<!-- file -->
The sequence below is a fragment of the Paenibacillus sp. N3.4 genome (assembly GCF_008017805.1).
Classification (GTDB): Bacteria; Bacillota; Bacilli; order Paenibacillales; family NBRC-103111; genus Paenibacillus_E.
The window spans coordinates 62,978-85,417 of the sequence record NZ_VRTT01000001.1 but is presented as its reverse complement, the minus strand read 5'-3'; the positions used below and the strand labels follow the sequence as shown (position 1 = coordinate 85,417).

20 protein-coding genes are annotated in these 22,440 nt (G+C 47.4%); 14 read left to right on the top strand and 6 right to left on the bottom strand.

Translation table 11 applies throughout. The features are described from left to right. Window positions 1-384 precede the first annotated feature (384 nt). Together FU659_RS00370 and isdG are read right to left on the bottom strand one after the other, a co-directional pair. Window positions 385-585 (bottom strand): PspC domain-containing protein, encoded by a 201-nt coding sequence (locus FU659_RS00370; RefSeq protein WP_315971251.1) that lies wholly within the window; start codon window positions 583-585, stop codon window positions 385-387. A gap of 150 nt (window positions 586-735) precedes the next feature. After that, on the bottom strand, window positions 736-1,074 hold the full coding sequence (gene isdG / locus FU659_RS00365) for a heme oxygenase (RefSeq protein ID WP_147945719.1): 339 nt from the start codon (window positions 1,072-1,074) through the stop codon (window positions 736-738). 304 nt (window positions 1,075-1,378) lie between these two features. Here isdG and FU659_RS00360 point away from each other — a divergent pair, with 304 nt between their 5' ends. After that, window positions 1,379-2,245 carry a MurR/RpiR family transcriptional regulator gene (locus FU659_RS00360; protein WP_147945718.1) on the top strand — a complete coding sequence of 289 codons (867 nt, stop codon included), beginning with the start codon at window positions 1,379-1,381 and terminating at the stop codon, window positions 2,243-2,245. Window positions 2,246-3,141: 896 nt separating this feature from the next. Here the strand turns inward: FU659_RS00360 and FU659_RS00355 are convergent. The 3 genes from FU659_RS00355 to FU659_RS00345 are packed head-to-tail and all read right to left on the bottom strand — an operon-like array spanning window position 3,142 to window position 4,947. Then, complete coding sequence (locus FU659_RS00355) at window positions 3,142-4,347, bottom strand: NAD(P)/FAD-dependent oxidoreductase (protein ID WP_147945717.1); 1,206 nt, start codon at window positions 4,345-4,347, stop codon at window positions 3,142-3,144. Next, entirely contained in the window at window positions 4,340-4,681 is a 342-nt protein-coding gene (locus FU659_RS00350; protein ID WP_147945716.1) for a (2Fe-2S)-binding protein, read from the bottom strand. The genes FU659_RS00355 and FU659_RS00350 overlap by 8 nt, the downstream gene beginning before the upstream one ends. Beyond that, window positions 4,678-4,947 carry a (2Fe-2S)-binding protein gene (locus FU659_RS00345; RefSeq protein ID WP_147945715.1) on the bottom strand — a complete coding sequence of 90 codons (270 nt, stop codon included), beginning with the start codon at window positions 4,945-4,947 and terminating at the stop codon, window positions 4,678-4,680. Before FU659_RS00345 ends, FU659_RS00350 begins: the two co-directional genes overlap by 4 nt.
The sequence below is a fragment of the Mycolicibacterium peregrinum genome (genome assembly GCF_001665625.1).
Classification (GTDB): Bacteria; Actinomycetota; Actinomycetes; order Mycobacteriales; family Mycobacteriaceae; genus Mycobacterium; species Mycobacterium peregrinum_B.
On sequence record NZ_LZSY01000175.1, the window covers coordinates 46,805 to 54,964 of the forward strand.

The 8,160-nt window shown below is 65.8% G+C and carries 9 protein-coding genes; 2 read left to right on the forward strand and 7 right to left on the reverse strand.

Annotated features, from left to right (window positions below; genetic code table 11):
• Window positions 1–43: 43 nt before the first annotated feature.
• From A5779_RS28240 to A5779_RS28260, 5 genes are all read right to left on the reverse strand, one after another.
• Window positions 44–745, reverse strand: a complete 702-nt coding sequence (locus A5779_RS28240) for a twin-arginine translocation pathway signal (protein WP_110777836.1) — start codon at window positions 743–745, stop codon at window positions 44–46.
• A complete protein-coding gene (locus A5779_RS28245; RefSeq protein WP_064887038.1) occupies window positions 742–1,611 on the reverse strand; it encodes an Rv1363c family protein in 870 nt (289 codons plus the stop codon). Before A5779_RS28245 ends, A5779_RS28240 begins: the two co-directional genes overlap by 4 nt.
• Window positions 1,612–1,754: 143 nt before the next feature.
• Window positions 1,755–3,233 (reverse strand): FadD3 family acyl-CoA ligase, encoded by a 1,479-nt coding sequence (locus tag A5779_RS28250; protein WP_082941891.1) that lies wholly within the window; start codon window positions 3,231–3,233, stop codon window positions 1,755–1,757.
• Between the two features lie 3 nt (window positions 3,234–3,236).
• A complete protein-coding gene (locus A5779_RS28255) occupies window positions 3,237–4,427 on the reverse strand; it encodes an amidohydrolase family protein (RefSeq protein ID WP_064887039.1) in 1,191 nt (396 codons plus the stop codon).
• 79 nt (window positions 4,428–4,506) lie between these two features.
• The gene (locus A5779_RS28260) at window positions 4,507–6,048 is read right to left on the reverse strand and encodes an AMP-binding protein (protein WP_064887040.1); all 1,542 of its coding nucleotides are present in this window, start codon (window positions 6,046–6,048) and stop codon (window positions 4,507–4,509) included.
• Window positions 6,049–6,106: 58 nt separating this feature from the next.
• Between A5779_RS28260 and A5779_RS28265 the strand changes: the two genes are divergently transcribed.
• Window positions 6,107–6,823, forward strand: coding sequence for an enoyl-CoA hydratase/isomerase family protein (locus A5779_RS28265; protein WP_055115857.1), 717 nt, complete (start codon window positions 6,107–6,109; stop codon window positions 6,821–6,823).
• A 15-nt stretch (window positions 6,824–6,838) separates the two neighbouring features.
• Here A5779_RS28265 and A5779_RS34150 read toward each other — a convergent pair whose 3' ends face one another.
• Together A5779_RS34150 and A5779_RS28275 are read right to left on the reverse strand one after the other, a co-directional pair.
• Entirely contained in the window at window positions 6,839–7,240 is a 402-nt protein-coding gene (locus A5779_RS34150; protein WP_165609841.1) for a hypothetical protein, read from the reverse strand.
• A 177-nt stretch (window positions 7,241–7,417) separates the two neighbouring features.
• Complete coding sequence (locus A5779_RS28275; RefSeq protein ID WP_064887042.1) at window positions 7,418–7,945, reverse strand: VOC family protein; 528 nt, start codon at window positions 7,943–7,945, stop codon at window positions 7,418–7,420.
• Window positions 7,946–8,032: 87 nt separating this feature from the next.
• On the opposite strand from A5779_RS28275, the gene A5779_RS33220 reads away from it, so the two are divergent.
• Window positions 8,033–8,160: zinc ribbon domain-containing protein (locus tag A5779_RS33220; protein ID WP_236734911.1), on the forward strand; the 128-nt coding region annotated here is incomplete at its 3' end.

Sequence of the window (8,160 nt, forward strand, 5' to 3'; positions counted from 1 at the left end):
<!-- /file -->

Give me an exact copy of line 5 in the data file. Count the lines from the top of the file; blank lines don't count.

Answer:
Translation table 11 applies throughout. The features are described from left to right. Window positions 1-384 precede the first annotated feature (384 nt). Together FU659_RS00370 and isdG are read right to left on the bottom strand one after the other, a co-directional pair. Window positions 385-585 (bottom strand): PspC domain-containing protein, encoded by a 201-nt coding sequence (locus FU659_RS00370; RefSeq protein WP_315971251.1) that lies wholly within the window; start codon window positions 583-585, stop codon window positions 385-387. A gap of 150 nt (window positions 586-735) precedes the next feature. After that, on the bottom strand, window positions 736-1,074 hold the full coding sequence (gene isdG / locus FU659_RS00365) for a heme oxygenase (RefSeq protein ID WP_147945719.1): 339 nt from the start codon (window positions 1,072-1,074) through the stop codon (window positions 736-738). 304 nt (window positions 1,075-1,378) lie between these two features. Here isdG and FU659_RS00360 point away from each other — a divergent pair, with 304 nt between their 5' ends. After that, window positions 1,379-2,245 carry a MurR/RpiR family transcriptional regulator gene (locus FU659_RS00360; protein WP_147945718.1) on the top strand — a complete coding sequence of 289 codons (867 nt, stop codon included), beginning with the start codon at window positions 1,379-1,381 and terminating at the stop codon, window positions 2,243-2,245. Window positions 2,246-3,141: 896 nt separating this feature from the next. Here the strand turns inward: FU659_RS00360 and FU659_RS00355 are convergent. The 3 genes from FU659_RS00355 to FU659_RS00345 are packed head-to-tail and all read right to left on the bottom strand — an operon-like array spanning window position 3,142 to window position 4,947. Then, complete coding sequence (locus FU659_RS00355) at window positions 3,142-4,347, bottom strand: NAD(P)/FAD-dependent oxidoreductase (protein ID WP_147945717.1); 1,206 nt, start codon at window positions 4,345-4,347, stop codon at window positions 3,142-3,144. Next, entirely contained in the window at window positions 4,340-4,681 is a 342-nt protein-coding gene (locus FU659_RS00350; protein ID WP_147945716.1) for a (2Fe-2S)-binding protein, read from the bottom strand. The genes FU659_RS00355 and FU659_RS00350 overlap by 8 nt, the downstream gene beginning before the upstream one ends. Beyond that, window positions 4,678-4,947 carry a (2Fe-2S)-binding protein gene (locus FU659_RS00345; RefSeq protein ID WP_147945715.1) on the bottom strand — a complete coding sequence of 90 codons (270 nt, stop codon included), beginning with the start codon at window positions 4,945-4,947 and terminating at the stop codon, window positions 4,678-4,680. Before FU659_RS00345 ends, FU659_RS00350 begins: the two co-directional genes overlap by 4 nt.